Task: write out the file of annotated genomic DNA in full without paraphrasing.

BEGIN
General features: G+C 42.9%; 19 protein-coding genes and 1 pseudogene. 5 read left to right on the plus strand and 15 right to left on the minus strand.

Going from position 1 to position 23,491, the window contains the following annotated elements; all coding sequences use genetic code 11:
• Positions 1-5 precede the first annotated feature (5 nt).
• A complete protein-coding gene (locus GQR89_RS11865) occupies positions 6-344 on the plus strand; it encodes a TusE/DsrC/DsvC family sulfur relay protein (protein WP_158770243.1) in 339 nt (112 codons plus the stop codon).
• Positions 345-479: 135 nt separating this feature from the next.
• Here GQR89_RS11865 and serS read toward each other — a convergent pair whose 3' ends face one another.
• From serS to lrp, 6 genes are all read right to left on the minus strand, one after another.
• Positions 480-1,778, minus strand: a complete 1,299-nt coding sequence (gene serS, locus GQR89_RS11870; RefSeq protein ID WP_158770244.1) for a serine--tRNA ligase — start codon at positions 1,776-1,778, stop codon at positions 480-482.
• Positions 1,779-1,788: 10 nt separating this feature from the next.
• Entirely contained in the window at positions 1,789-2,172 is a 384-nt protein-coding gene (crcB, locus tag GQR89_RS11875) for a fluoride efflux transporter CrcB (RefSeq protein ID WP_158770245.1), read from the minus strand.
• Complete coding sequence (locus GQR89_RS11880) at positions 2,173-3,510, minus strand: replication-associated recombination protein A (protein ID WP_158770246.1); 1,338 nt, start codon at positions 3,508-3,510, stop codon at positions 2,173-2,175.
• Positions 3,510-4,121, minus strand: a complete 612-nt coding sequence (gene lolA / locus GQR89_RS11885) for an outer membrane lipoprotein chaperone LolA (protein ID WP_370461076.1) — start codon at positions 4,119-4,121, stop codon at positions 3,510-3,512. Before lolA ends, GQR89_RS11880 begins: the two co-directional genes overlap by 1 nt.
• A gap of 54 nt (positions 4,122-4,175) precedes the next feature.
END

General features: G+C 42.9%; 19 protein-coding genes and 1 pseudogene. 5 read left to right on the plus strand and 15 right to left on the minus strand.

Going from position 1 to position 23,491, the window contains the following annotated elements; all coding sequences use genetic code 11:
• Positions 1-5 precede the first annotated feature (5 nt).
• A complete protein-coding gene (locus GQR89_RS11865) occupies positions 6-344 on the plus strand; it encodes a TusE/DsrC/DsvC family sulfur relay protein (protein WP_158770243.1) in 339 nt (112 codons plus the stop codon).
• Positions 345-479: 135 nt separating this feature from the next.
• Here GQR89_RS11865 and serS read toward each other — a convergent pair whose 3' ends face one another.
• From serS to lrp, 6 genes are all read right to left on the minus strand, one after another.
• Positions 480-1,778, minus strand: a complete 1,299-nt coding sequence (gene serS, locus GQR89_RS11870; RefSeq protein ID WP_158770244.1) for a serine--tRNA ligase — start codon at positions 1,776-1,778, stop codon at positions 480-482.
• Positions 1,779-1,788: 10 nt separating this feature from the next.
• Entirely contained in the window at positions 1,789-2,172 is a 384-nt protein-coding gene (crcB, locus tag GQR89_RS11875) for a fluoride efflux transporter CrcB (RefSeq protein ID WP_158770245.1), read from the minus strand.
• Complete coding sequence (locus GQR89_RS11880) at positions 2,173-3,510, minus strand: replication-associated recombination protein A (protein ID WP_158770246.1); 1,338 nt, start codon at positions 3,508-3,510, stop codon at positions 2,173-2,175.
• Positions 3,510-4,121, minus strand: a complete 612-nt coding sequence (gene lolA / locus GQR89_RS11885) for an outer membrane lipoprotein chaperone LolA (protein ID WP_370461076.1) — start codon at positions 4,119-4,121, stop codon at positions 3,510-3,512. Before lolA ends, GQR89_RS11880 begins: the two co-directional genes overlap by 1 nt.
• A gap of 54 nt (positions 4,122-4,175) precedes the next feature.